Committee on Preschool Special Education
The Committee on Preschool Special Education (CPSE) is responsible for identifying preschool students (ages 3-4) with disabilities and arranging for the delivery of special education services to eligible students. A preschool student with a disability is one who, as determined by an individual evaluation, exhibits a significant delay or disorder in one or more functional areas related to cognitive, language and communication, adaptive, social-emotional, or motor development which adversely affects the student’s ability to learn. A broad range of related services and special education programs are available to meet the educational needs of preschool students with disabilities. Preschool students with disabilities are entitled to receive a free appropriate public education in the least restrictive environment.
The Special Education Process involves five steps:
1. Initial Referral for Special Education Services
2. Individualized Evaluation Process
3. Determining Eligibility
4. Individualized Education Plan
5. Annual Review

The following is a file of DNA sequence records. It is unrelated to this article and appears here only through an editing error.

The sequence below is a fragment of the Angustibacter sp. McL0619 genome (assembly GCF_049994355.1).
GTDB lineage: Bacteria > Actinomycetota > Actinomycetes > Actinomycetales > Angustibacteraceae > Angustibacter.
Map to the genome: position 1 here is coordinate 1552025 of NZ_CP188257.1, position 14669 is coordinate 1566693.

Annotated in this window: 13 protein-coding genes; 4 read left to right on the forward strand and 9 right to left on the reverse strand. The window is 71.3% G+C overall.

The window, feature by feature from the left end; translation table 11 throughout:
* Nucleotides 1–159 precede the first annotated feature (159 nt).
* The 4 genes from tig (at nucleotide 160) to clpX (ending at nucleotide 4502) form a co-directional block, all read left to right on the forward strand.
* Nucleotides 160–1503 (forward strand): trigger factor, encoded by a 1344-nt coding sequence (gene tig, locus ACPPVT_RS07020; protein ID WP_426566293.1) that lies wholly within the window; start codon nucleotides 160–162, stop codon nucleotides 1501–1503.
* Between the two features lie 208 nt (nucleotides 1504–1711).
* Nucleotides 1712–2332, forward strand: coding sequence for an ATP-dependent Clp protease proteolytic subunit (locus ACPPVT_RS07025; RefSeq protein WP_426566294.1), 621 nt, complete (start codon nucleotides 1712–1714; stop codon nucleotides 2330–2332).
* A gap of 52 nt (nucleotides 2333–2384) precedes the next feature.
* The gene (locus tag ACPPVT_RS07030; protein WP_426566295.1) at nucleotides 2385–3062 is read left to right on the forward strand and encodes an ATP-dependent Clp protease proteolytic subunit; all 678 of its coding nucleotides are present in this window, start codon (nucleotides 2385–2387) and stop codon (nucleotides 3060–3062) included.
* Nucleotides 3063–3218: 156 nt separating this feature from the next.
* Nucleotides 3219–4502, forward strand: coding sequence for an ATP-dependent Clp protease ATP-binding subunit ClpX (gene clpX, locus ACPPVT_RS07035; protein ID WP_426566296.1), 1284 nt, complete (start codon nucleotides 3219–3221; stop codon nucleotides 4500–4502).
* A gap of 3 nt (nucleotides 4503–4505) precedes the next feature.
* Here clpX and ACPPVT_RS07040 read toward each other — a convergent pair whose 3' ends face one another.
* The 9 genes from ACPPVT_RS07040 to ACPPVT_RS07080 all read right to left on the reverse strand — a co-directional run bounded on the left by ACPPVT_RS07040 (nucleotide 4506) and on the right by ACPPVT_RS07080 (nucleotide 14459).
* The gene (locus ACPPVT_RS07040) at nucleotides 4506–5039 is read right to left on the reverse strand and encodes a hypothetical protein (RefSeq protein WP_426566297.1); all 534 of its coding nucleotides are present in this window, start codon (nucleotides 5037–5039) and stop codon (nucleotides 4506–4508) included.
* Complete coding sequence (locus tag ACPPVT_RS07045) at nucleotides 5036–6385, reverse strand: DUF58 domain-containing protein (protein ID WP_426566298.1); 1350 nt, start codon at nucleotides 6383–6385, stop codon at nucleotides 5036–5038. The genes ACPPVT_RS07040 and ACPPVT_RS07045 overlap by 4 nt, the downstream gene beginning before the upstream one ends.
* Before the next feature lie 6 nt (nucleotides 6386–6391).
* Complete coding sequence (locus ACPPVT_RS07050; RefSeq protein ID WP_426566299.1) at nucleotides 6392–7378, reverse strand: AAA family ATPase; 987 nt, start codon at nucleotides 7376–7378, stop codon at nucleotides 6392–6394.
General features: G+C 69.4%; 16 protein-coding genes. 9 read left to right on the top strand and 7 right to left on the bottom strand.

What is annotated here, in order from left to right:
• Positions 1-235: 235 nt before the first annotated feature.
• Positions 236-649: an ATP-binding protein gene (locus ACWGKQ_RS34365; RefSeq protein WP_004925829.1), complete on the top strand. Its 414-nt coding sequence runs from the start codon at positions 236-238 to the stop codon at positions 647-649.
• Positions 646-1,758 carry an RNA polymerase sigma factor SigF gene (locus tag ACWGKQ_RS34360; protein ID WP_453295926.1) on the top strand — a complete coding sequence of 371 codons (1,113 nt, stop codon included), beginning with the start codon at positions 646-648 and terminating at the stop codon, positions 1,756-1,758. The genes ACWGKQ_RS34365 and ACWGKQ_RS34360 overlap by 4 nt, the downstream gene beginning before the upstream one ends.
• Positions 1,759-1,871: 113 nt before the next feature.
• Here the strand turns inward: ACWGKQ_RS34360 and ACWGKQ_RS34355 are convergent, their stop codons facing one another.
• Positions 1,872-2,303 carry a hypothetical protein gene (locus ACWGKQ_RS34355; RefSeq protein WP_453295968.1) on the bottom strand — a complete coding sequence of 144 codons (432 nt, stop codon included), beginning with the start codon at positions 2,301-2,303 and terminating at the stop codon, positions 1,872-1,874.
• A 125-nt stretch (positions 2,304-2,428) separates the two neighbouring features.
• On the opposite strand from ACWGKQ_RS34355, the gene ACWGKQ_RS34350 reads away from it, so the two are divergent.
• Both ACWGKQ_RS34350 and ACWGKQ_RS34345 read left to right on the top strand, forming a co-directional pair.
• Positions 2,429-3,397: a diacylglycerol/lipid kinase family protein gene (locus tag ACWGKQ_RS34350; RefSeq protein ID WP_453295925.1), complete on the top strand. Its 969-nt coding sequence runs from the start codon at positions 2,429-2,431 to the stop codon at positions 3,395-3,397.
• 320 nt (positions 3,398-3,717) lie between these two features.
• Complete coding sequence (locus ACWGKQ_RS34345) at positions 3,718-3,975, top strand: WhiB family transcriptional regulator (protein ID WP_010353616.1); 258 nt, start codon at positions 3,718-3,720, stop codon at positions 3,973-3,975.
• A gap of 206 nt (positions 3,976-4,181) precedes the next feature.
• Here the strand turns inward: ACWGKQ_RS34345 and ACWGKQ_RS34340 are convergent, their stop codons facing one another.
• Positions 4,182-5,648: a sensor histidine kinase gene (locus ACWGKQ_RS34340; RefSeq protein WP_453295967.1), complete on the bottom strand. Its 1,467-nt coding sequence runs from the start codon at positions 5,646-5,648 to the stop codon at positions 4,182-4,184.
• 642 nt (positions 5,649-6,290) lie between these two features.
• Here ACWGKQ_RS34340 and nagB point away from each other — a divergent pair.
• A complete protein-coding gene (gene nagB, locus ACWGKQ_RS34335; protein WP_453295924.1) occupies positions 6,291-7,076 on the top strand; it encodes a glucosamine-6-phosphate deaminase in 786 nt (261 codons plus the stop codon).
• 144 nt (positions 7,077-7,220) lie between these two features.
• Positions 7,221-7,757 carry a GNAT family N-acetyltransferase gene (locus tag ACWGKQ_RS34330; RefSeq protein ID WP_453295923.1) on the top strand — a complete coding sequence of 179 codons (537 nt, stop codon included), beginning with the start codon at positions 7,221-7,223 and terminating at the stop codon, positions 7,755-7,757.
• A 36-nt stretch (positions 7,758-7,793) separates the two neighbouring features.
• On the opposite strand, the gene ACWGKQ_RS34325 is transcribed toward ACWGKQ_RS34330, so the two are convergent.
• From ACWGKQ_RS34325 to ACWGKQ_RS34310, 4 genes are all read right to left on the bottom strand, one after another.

1. Initial Referral for Special Education Services:
A referral is made to the CPSE when the parent/guardian of a preschool age student and/or professionals involved feel the student may require special education services. The referral must be in writing, directed to the CPSE chairperson, state the student's name and date of birth, the parent's/guardian's name, address, home and work phone numbers. It must also briefly describe the concerns which prompted them to make the referral. A packet of materials will then be sent to the parent/guardian, including a consent for evaluation form, a list of the State approved evaluation sites in Westchester County, and a copy of the Procedural Safeguards Notice.
The CPSE chairperson is always available to meet personally with the parent/guardian prior to or during the referral/evaluation process in order to answer his/her questions, to assist the parent/guardian in understanding how the CPSE system works, and to help in completing all the paperwork involved.